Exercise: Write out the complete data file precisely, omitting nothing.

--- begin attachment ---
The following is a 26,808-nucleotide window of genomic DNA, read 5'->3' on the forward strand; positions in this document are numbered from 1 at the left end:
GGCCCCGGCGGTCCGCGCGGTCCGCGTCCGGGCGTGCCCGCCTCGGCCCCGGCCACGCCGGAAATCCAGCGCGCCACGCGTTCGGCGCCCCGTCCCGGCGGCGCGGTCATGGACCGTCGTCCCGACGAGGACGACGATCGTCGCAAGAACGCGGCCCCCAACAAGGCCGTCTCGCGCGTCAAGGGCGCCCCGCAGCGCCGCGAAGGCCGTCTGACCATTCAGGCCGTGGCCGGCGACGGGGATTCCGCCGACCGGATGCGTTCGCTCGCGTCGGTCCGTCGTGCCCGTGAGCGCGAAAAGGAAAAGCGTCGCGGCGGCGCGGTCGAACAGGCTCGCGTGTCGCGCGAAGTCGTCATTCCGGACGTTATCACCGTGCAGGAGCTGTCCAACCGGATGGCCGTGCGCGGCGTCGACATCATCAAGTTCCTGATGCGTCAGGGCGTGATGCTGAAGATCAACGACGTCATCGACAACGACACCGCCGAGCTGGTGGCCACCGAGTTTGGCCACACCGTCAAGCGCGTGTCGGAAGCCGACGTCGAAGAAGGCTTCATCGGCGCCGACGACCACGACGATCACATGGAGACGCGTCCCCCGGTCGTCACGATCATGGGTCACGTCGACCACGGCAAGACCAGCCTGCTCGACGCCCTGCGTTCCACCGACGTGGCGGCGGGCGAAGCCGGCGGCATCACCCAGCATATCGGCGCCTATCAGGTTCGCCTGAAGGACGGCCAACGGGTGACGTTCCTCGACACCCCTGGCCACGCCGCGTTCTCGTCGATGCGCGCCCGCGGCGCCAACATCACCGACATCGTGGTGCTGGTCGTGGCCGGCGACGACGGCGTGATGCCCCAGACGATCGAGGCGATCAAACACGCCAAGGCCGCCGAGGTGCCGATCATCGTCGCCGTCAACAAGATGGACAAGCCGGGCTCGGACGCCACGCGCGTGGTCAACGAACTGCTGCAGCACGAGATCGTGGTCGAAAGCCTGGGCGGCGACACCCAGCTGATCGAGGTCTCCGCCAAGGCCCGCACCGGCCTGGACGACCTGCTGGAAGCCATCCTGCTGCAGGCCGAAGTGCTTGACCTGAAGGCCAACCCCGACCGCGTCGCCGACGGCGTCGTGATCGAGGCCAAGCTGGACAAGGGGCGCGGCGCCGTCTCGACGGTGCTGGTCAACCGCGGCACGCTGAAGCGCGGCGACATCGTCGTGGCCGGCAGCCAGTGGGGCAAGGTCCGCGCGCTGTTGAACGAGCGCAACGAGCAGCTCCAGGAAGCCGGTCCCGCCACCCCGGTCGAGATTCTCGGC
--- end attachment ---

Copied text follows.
The following is a 26,808-nucleotide window of genomic DNA, read 5'->3' on the forward strand; positions in this document are numbered from 1 at the left end:
GGCCCCGGCGGTCCGCGCGGTCCGCGTCCGGGCGTGCCCGCCTCGGCCCCGGCCACGCCGGAAATCCAGCGCGCCACGCGTTCGGCGCCCCGTCCCGGCGGCGCGGTCATGGACCGTCGTCCCGACGAGGACGACGATCGTCGCAAGAACGCGGCCCCCAACAAGGCCGTCTCGCGCGTCAAGGGCGCCCCGCAGCGCCGCGAAGGCCGTCTGACCATTCAGGCCGTGGCCGGCGACGGGGATTCCGCCGACCGGATGCGTTCGCTCGCGTCGGTCCGTCGTGCCCGTGAGCGCGAAAAGGAAAAGCGTCGCGGCGGCGCGGTCGAACAGGCTCGCGTGTCGCGCGAAGTCGTCATTCCGGACGTTATCACCGTGCAGGAGCTGTCCAACCGGATGGCCGTGCGCGGCGTCGACATCATCAAGTTCCTGATGCGTCAGGGCGTGATGCTGAAGATCAACGACGTCATCGACAACGACACCGCCGAGCTGGTGGCCACCGAGTTTGGCCACACCGTCAAGCGCGTGTCGGAAGCCGACGTCGAAGAAGGCTTCATCGGCGCCGACGACCACGACGATCACATGGAGACGCGTCCCCCGGTCGTCACGATCATGGGTCACGTCGACCACGGCAAGACCAGCCTGCTCGACGCCCTGCGTTCCACCGACGTGGCGGCGGGCGAAGCCGGCGGCATCACCCAGCATATCGGCGCCTATCAGGTTCGCCTGAAGGACGGCCAACGGGTGACGTTCCTCGACACCCCTGGCCACGCCGCGTTCTCGTCGATGCGCGCCCGCGGCGCCAACATCACCGACATCGTGGTGCTGGTCGTGGCCGGCGACGACGGCGTGATGCCCCAGACGATCGAGGCGATCAAACACGCCAAGGCCGCCGAGGTGCCGATCATCGTCGCCGTCAACAAGATGGACAAGCCGGGCTCGGACGCCACGCGCGTGGTCAACGAACTGCTGCAGCACGAGATCGTGGTCGAAAGCCTGGGCGGCGACACCCAGCTGATCGAGGTCTCCGCCAAGGCCCGCACCGGCCTGGACGACCTGCTGGAAGCCATCCTGCTGCAGGCCGAAGTGCTTGACCTGAAGGCCAACCCCGACCGCGTCGCCGACGGCGTCGTGATCGAGGCCAAGCTGGACAAGGGGCGCGGCGCCGTCTCGACGGTGCTGGTCAACCGCGGCACGCTGAAGCGCGGCGACATCGTCGTGGCCGGCAGCCAGTGGGGCAAGGTCCGCGCGCTGTTGAACGAGCGCAACGAGCAGCTCCAGGAAGCCGGTCCCGCCACCCCGGTCGAGATTCTCGGC